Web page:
25 February 2019 - 26 February 2019
Traditionally, the United Nations and most researchers have used measures and indicators that are mostly or entirely based on people’s chronological ages. This approach provides a simple, clear and easily replicable way to compute various indicators of ageing. Over the last decade, a new approach to thinking about people’s age has been developed. This approach is multidimensional and recognizes that the health status, type and level of activity, productivity, and other socio-economic characteristics of people have changed significantly. These changes suggest the need to reconsider concepts of measuring ageing and old age. These considerations have led to the development of alternative concepts and measures of ageing, which provide a different picture of past, present and expected future dynamics/dimensions of population ageing.
The various approaches to understanding and measuring ageing have important implications for the design and implementation of national development policies and programs, and for the follow-up and review of internationally agreed development goals that are related to or are affected by population ageing. Specifically, the different ways of measuring ageing affect the assessments of the evolution of the number of older persons, their living conditions, their contributions to the societies where they live and their needs for social protection. They have significant implications for labour markets, life-long education and health, and the interactions and mutual support of older persons with the younger generations.
Recognizing the diverse stages and characteristics of ageing in various regions of the world, as well as the recent developments and innovations in its measurement, the Population Division of the Department of Economic and Social Affairs (DESA) of the United Nations, the International Institute for Applied System Analysis (IIASA), and Chulalongkorn University, in collaboration with the Social Development Division of the Economic Commission for Asia and the Pacific (ESCAP), are organizing an international expert group meeting on “Measuring Population Ageing: Bridging Research and Policy”, to be held in Bangkok, Thailand, from 25 to 26 February 2019.
This expert meeting will seek to take stock of different concepts and methodologies, to assess their scope and limitations to support policy design, implementation and monitoring at the national, regional and global levels, including monitoring and review of ageing related Sustainable Development Goals. Experts from governmental and international organizations, from research institutions as well as civil society organizations will be invited to discuss the applicability of various measures of ageing in different contexts.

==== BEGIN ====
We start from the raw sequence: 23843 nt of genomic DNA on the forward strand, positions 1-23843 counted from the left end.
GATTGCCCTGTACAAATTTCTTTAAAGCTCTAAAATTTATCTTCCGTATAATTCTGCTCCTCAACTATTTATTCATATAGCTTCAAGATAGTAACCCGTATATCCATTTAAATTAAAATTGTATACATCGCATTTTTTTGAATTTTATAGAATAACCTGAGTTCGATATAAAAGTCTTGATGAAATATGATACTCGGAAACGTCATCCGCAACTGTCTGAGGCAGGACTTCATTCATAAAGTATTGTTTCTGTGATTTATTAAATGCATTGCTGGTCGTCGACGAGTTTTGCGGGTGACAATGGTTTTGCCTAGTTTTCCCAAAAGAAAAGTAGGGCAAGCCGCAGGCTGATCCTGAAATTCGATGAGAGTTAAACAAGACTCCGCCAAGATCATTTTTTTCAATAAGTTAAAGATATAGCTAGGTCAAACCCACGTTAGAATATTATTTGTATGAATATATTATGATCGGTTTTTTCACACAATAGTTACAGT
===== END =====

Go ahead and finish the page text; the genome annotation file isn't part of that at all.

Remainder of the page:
Title: United Nations Expert Group Meeting: “Measuring Population Ageing: Bridging Research and Policy”
Date: 25-26 February 2019
Location: Bangkok, Thailand
Fees: There are no participation fees, but the participants are expected to arrange and cover their own travel and accommodation expenses.
Registration: Registration is required.
This meeting is partly funded through the European Research Council under the European Union's Seventh Framework Programme (FP7/2007-2013) under grant agreement No 323947. Project Name: Reassessing Aging from a Population Perspective, Re-Ageing. The meeting is also partly funded by the Population Division of the United Nations.
Last edited: 07 November 2018
Reassessing Ageing from a Population Perspective (Re-Ageing)
Ediev D, Sanderson W, & Scherbov S (2018). The inverse relationship between life expectancy-induced changes in the old-age dependency ratio and the prospective old-age dependency ratio. Theoretical Population Biology DOI:10.1016/j.tpb.2018.10.001. (In Press)
Arpino B, Bordone V, & Scherbov S (2018). Smoking, education and the ability to predict own survival probabilities. Advances in Life Course Research 37: 23-30. DOI:10.1016/j.alcr.2018.06.001.
Aging Demographic Data Sheet
Analyzing Population Aging from a New Perspective
International Institute for Applied Systems Analysis (IIASA)
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